General Atomics Electromagnetic Systems (GA-EMS) has received a two-year contract from the US Army to develop a prototype high-pressure hydrogen generation system.
The hydrogen generation system will be used by the army for refuelling hydrogen vehicles in the battlefield.
The contract work involves design, fabrication, and demonstration of a prototype mobile platform for the on-demand generation of high-pressure hydrogen.
GA-EMS will use its aluminium alloy hydrogen-producing technology to develop the system. The company has not disclosed the value of the contract.
The proposed platform will produce hydrogen through a reaction between water and a dry aluminium alloy.
GA-EMS president Scott Forney said: “Vehicles powered by hydrogen fuel cells offer a more reliable, efficient, quiet, reduced thermal signature and environmentally sound option to support field operations.
“With a battlefield-based hydrogen fuelling station, the army can improve vehicle range, improve efficiency, and reduce dependency on oil and the logistical burden that is associated with it.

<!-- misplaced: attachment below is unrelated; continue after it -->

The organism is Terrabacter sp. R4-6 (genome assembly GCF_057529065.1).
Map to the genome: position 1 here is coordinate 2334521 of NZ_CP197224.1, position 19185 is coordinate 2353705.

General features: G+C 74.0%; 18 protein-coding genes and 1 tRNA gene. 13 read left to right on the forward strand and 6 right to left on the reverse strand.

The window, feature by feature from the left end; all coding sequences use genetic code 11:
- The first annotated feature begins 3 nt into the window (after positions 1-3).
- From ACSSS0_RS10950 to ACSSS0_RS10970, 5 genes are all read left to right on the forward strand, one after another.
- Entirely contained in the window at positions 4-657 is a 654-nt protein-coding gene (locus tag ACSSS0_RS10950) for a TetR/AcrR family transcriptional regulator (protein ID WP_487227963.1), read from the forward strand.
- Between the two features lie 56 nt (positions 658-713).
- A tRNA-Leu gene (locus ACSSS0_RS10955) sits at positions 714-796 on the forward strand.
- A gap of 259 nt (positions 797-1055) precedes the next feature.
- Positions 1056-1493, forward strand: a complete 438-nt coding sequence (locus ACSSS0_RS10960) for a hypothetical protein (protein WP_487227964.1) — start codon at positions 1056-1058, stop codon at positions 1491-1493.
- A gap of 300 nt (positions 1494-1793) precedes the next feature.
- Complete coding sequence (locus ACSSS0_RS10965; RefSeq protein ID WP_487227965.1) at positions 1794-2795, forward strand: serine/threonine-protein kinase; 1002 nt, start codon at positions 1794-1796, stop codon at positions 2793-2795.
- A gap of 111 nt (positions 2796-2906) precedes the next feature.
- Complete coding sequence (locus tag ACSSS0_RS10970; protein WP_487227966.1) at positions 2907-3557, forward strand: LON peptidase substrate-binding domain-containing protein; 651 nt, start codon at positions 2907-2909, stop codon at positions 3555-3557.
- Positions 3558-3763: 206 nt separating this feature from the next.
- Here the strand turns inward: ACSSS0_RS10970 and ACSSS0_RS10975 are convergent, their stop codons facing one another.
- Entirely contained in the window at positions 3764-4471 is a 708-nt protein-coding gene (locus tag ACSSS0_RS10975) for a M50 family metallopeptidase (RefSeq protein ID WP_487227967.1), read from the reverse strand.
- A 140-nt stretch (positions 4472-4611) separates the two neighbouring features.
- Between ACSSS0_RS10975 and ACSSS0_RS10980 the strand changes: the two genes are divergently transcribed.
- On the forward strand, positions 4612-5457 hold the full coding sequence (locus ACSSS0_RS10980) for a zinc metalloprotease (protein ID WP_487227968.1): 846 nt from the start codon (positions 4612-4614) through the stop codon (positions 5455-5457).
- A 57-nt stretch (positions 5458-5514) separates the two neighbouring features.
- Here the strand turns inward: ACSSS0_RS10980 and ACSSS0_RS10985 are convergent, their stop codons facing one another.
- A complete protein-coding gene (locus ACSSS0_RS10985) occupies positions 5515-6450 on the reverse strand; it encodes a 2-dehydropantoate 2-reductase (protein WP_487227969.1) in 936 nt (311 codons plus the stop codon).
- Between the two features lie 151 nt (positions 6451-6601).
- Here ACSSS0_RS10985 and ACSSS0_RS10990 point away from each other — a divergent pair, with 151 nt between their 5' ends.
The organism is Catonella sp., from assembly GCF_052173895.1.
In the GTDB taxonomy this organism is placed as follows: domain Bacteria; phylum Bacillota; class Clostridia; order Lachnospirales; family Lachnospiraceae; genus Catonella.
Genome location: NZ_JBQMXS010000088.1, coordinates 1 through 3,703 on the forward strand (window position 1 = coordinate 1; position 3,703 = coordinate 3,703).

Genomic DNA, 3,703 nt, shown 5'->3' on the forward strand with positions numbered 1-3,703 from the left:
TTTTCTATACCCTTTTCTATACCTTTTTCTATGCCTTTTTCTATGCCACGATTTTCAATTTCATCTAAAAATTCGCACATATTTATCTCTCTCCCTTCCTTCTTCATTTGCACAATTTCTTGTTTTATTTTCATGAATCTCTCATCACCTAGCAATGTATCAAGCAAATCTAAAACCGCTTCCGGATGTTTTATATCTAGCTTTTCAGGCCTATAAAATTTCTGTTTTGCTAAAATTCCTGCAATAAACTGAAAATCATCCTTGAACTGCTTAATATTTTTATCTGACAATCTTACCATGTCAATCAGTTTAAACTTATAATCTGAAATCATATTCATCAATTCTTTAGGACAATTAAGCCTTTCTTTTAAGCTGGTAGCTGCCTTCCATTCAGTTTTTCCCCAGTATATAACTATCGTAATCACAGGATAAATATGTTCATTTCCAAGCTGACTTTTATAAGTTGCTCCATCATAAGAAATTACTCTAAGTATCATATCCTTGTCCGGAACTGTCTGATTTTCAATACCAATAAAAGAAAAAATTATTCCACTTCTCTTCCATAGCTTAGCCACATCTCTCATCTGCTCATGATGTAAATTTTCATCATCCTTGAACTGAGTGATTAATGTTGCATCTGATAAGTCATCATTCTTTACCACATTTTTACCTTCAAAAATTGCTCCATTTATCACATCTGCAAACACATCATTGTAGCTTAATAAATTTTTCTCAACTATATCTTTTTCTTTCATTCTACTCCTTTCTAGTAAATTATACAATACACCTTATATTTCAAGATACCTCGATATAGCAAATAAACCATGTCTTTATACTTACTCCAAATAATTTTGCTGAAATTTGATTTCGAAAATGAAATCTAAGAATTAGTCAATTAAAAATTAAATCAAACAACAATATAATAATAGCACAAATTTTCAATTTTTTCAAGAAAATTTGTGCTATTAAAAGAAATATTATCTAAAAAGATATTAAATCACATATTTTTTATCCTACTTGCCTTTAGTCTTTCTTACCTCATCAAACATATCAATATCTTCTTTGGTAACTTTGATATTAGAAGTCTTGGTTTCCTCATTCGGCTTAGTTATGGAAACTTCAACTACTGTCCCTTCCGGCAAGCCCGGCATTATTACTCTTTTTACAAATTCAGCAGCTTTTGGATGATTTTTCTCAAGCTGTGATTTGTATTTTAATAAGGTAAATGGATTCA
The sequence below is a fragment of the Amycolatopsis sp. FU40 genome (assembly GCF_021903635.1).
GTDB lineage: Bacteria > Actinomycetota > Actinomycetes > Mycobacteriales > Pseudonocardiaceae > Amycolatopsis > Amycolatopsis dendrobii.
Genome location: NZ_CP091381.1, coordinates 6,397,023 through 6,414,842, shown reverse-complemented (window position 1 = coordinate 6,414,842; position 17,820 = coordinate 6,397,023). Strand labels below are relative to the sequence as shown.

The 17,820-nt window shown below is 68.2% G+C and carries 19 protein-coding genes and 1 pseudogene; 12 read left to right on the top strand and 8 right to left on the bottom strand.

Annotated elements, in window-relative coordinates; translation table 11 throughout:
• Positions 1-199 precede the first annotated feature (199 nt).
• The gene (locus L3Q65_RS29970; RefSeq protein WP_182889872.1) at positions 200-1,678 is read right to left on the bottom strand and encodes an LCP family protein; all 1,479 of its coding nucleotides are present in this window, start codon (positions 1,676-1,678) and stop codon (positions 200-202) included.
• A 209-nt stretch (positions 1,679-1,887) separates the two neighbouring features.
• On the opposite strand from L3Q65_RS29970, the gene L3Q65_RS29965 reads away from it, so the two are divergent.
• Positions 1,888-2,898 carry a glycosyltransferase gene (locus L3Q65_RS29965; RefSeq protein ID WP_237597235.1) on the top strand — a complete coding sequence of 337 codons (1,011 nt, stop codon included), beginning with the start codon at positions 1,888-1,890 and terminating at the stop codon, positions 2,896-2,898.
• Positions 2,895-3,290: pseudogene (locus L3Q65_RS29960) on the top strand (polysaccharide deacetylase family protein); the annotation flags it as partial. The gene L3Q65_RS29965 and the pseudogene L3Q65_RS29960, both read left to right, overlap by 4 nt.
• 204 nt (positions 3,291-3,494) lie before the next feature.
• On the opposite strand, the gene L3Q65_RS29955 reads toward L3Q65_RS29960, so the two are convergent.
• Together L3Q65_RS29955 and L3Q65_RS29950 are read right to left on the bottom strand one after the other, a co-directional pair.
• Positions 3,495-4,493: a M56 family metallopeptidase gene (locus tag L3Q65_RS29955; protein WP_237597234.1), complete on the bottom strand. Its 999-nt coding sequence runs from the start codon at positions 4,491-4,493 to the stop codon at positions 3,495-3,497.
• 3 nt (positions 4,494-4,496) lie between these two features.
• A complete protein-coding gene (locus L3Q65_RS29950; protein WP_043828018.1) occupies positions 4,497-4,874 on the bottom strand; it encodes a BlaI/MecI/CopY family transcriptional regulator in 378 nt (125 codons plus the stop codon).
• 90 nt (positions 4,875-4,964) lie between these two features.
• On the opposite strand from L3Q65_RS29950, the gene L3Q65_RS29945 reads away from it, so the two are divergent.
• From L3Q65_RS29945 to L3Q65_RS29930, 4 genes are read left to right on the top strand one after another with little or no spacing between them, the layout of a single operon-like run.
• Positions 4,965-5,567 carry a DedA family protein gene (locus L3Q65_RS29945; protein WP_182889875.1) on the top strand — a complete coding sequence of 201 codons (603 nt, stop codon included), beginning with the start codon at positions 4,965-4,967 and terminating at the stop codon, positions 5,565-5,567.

“Under this contract, we will provide a deployable, hydrogen generation platform with the capability to produce high-purity, high-pressure hydrogen for more efficient ground vehicle support.”
The hydrogen generation system will use local water resources.
The company stated that the on-demand generation of hydrogen will also remove the need to transport and store ‘large amounts of hydrogen to support longer-range power requirements’.
Last month, GA-EMS was awarded a contract by Dynetics Technical Solutions for the production of subassemblies for the US Army’s Common Hypersonic Glide Body (C-HGB) project.